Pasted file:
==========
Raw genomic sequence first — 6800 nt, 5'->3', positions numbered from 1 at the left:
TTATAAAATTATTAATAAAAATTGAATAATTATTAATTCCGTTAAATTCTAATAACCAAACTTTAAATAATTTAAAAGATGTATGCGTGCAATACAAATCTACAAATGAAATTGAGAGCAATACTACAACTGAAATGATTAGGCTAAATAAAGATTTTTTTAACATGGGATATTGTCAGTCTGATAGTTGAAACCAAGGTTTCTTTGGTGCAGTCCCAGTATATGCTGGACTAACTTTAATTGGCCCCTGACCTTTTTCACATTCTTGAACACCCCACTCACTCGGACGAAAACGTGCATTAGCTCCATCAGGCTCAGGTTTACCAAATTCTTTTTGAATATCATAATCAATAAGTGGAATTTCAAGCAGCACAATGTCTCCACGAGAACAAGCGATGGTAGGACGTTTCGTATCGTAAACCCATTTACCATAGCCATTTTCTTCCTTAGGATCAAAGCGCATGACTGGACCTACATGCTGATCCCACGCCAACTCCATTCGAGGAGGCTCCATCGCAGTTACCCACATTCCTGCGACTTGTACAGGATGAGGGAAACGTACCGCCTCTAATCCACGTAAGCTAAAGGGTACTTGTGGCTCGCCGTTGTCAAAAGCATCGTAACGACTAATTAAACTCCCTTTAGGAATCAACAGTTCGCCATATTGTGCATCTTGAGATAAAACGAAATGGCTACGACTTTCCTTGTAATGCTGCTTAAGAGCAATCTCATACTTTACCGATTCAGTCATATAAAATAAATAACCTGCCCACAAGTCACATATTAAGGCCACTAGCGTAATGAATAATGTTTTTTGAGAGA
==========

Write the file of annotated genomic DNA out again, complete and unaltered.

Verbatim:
Raw genomic sequence first — 6800 nt, 5'->3', positions numbered from 1 at the left:
TTATAAAATTATTAATAAAAATTGAATAATTATTAATTCCGTTAAATTCTAATAACCAAACTTTAAATAATTTAAAAGATGTATGCGTGCAATACAAATCTACAAATGAAATTGAGAGCAATACTACAACTGAAATGATTAGGCTAAATAAAGATTTTTTTAACATGGGATATTGTCAGTCTGATAGTTGAAACCAAGGTTTCTTTGGTGCAGTCCCAGTATATGCTGGACTAACTTTAATTGGCCCCTGACCTTTTTCACATTCTTGAACACCCCACTCACTCGGACGAAAACGTGCATTAGCTCCATCAGGCTCAGGTTTACCAAATTCTTTTTGAATATCATAATCAATAAGTGGAATTTCAAGCAGCACAATGTCTCCACGAGAACAAGCGATGGTAGGACGTTTCGTATCGTAAACCCATTTACCATAGCCATTTTCTTCCTTAGGATCAAAGCGCATGACTGGACCTACATGCTGATCCCACGCCAACTCCATTCGAGGAGGCTCCATCGCAGTTACCCACATTCCTGCGACTTGTACAGGATGAGGGAAACGTACCGCCTCTAATCCACGTAAGCTAAAGGGTACTTGTGGCTCGCCGTTGTCAAAAGCATCGTAACGACTAATTAAACTCCCTTTAGGAATCAACAGTTCGCCATATTGTGCATCTTGAGATAAAACGAAATGGCTACGACTTTCCTTGTAATGCTGCTTAAGAGCAATCTCATACTTTACCGATTCAGTCATATAAAATAAATAACCTGCCCACAAGTCACATATTAAGGCCACTAGCGTAATGAATAATGTTTTTTGAGAGA